The resource revolution rewards. The overall customer satisfaction, Net Promoter Score (NPS) and conversion rate (percentage of customers who accepted the next consulting appointment for investment products) have increased. The bank utilizes resources more effectively than before and more effectively than any other banks, by “allowing valley.”
The foundation of the resource revolution is allowing valleys. Without valleys, we don’t have resources to spare for creating significant peaks. “No valley, no peak.” It is that simple. Like “No pain, no gain” this is common sense even a nine-year-old can understand.
Reactivate your independent thinking
However, common sense is not always so common. Most of us are being indoctrinated to trust only data and the advices rendered by experts or authorities; our own thinking and judgments have long been uncalled for. Think of the last time you made a business decision based on common sense and your independent thinking – it’s time to reactivate them.
- No Valley, No Peak. Now you might become more astute to focus your resources creating peaks. But without allowing valleys – when your resources are still being locked for maintaining a certain level of standard throughout the entire experience – you wouldn’t be able to spare a substantial amount of resource to generate notable peaks.
- Your Rivals Will Do the Same Thing. The Peak-End Rule is easy to comprehend. You can focus your resources on the peak and end, and so too your rivals. Imagine when everyone is practicing it, you just play the catch-up game and become “me too”. The experience wouldn’t deviate much from the original flatten red curve and is forgotten.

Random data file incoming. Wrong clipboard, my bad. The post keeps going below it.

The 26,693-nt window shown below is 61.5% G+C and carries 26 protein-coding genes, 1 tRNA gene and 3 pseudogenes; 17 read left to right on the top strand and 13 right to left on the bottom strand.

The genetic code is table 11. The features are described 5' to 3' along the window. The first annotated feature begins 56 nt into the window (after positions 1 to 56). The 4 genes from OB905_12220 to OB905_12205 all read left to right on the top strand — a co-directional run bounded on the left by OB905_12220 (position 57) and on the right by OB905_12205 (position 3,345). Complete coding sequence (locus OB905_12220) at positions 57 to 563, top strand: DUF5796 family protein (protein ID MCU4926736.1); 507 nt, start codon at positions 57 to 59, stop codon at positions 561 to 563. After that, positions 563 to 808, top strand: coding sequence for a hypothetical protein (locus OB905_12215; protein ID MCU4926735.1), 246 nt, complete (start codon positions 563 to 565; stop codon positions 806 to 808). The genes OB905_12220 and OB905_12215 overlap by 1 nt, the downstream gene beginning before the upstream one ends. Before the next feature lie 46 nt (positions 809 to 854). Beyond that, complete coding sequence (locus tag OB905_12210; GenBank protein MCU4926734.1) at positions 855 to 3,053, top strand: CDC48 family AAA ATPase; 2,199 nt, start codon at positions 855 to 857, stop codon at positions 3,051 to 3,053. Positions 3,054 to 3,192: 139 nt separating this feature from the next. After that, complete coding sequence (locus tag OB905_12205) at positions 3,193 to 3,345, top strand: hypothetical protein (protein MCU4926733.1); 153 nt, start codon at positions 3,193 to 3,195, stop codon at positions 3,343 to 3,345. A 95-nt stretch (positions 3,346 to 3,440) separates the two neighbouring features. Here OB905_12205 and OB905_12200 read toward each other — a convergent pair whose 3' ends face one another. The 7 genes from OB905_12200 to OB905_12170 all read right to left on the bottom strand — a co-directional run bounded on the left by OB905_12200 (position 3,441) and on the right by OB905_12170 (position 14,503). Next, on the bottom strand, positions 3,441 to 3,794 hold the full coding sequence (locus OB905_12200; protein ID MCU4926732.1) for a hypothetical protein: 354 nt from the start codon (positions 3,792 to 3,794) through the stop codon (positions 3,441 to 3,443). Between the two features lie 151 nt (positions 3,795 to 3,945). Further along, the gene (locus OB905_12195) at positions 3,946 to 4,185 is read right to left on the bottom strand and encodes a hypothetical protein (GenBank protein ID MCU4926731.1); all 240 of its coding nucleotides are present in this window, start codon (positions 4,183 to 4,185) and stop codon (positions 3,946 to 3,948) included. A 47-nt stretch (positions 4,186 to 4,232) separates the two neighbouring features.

- All Companies have Limited Resources. To avoid “me too” and to breakthrough, you would ask for an extra considerable amount of resource to create significant peaks. Why do so many CX initiatives fail to get the support of CEOs? Because quite a number of customer experience professionals are so devoid of business sense to acknowledge the fact that every company has just limited resources.
- Allow Valleys to Create Peaks. Focus resources on where customers would remember and save resources on where they wouldn’t recall. By doing so, you can deliver a more effective experience without extra resources. No CEO would stand in your way. Literally, when allowing valleys to create peaks, a dynamic blue curve appears.
Be mediocre or extraordinary?
Figure 5 – Emotion Curve: The flat red line vs. a dynamic blue curve
Strategy is about resource allocation. The effectiveness of a strategy is judged largely by the effectiveness in resource allocation. “Allow Valleys to Create Peaks” is not just a fancy catchphrase, it’s an effective strategy in managing customer experience. It puts your limited resources to their best use, and creates an extraordinary and memorable experience to your customers.